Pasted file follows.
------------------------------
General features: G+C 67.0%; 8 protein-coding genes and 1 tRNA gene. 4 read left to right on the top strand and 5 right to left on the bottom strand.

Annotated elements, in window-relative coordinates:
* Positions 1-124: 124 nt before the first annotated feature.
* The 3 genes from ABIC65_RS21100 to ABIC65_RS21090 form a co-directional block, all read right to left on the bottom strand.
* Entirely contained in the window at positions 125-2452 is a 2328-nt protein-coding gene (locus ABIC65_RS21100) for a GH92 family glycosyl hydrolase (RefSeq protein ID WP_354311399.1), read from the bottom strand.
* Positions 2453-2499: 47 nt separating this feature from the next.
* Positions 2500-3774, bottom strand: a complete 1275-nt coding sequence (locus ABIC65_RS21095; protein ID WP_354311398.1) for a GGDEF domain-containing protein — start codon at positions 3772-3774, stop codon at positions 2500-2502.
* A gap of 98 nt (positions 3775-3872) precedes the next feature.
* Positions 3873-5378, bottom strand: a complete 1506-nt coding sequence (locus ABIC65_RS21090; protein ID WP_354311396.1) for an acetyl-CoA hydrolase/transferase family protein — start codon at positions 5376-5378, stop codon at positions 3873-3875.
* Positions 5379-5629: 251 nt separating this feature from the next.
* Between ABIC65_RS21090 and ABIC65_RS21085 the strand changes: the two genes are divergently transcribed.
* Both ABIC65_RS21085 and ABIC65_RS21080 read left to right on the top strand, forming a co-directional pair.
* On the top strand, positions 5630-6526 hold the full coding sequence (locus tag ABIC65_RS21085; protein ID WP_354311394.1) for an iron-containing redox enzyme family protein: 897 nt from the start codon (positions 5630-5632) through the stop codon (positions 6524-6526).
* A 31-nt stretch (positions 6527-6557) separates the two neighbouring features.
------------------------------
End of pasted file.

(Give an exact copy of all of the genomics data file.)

General features: G+C 67.0%; 8 protein-coding genes and 1 tRNA gene. 4 read left to right on the top strand and 5 right to left on the bottom strand.

Annotated elements, in window-relative coordinates:
* Positions 1-124: 124 nt before the first annotated feature.
* The 3 genes from ABIC65_RS21100 to ABIC65_RS21090 form a co-directional block, all read right to left on the bottom strand.
* Entirely contained in the window at positions 125-2452 is a 2328-nt protein-coding gene (locus ABIC65_RS21100) for a GH92 family glycosyl hydrolase (RefSeq protein ID WP_354311399.1), read from the bottom strand.
* Positions 2453-2499: 47 nt separating this feature from the next.
* Positions 2500-3774, bottom strand: a complete 1275-nt coding sequence (locus ABIC65_RS21095; protein ID WP_354311398.1) for a GGDEF domain-containing protein — start codon at positions 3772-3774, stop codon at positions 2500-2502.
* A gap of 98 nt (positions 3775-3872) precedes the next feature.
* Positions 3873-5378, bottom strand: a complete 1506-nt coding sequence (locus ABIC65_RS21090; protein ID WP_354311396.1) for an acetyl-CoA hydrolase/transferase family protein — start codon at positions 5376-5378, stop codon at positions 3873-3875.
* Positions 5379-5629: 251 nt separating this feature from the next.
* Between ABIC65_RS21090 and ABIC65_RS21085 the strand changes: the two genes are divergently transcribed.
* Both ABIC65_RS21085 and ABIC65_RS21080 read left to right on the top strand, forming a co-directional pair.
* On the top strand, positions 5630-6526 hold the full coding sequence (locus tag ABIC65_RS21085; protein ID WP_354311394.1) for an iron-containing redox enzyme family protein: 897 nt from the start codon (positions 5630-5632) through the stop codon (positions 6524-6526).
* A 31-nt stretch (positions 6527-6557) separates the two neighbouring features.